By Dan Bernstein–
CBSChicago.com senior columnist
(CBS) Uncertain terms aren’t the province of Cubs president of baseball operations Theo Epstein, who has always found life easier by choosing transparency and straightforward answers to reasonable questions.
Epstein wasn’t in one of his better moods before and after a bad loss to the Brewers on Thursday, and he seems increasingly put out by the idea that it’s time for him to snap his fingers and start magical moves to improve a frustratingly inconsistent team through some kind of deus ex machina.
“Our biggest fixes are inside the clubhouse,” he said. “This club is largely the same club that averaged 100 wins over the last two years. There’s not a player who realistically we can bring in from the outside who can spur us to play at that level.”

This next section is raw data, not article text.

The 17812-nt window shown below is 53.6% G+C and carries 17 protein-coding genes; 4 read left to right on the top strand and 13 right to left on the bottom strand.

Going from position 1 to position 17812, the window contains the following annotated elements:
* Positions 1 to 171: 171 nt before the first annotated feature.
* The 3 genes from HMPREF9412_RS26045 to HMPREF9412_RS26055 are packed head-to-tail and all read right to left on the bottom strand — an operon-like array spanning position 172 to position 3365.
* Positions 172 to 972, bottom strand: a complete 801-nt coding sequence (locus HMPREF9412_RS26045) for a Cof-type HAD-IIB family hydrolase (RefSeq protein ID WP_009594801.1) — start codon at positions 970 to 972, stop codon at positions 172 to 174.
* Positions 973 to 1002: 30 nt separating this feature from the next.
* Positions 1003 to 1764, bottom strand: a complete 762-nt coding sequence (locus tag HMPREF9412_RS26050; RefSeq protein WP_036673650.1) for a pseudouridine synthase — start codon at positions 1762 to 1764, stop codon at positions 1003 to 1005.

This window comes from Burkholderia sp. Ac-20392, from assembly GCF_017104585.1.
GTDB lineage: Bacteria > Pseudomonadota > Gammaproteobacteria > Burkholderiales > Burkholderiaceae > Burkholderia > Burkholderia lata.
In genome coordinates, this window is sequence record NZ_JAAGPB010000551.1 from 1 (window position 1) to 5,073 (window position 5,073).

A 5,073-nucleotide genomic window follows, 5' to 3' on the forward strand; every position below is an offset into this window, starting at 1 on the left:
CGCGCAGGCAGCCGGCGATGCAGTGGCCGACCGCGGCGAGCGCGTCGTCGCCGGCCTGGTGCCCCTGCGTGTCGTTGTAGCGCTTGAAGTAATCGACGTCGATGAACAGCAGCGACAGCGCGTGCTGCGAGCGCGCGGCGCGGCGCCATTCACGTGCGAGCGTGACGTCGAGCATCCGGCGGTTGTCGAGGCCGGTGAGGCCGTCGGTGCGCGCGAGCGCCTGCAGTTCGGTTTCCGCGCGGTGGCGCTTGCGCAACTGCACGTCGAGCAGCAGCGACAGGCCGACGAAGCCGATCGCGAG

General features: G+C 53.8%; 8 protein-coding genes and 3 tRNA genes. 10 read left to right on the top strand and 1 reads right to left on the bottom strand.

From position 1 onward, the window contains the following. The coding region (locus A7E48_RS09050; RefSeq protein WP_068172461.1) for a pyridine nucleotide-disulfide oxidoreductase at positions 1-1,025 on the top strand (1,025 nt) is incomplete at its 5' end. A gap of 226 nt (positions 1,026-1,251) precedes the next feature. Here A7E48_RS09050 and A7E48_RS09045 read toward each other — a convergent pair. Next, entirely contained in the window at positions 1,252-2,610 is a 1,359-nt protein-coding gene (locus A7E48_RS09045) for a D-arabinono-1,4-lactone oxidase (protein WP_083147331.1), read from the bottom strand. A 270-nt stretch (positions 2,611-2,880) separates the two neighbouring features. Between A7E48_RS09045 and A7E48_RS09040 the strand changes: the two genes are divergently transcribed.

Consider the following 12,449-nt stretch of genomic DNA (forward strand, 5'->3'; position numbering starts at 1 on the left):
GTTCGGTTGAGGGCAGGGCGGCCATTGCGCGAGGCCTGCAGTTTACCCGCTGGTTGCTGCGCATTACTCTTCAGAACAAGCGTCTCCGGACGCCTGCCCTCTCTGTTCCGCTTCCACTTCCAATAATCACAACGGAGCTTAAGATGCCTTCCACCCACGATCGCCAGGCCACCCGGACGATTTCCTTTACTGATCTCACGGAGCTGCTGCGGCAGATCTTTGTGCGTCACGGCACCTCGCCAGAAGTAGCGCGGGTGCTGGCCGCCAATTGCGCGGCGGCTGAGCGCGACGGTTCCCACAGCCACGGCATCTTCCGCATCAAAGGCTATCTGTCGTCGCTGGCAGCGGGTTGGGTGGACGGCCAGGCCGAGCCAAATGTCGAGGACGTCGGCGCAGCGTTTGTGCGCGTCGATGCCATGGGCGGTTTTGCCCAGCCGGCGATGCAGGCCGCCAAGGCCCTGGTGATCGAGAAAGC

He also assured that, “If we can improve the club through trade, we will” but qualified it with, “It may happen, it may not happen.”
This was strong stuff to be heard not only by all of the important individual players but by a manager known specifically for tone-setting and culture control more than in-game strategy. If I’m Joe Maddon, I’m understanding that I’m being paid primarily to make sure players feel the right balance of professional comfort and responsibility and that the excuses for across-the-board underachievement are wearing thin.
Epstein is clear that he expects this team to get better, not some idealized one yet to be.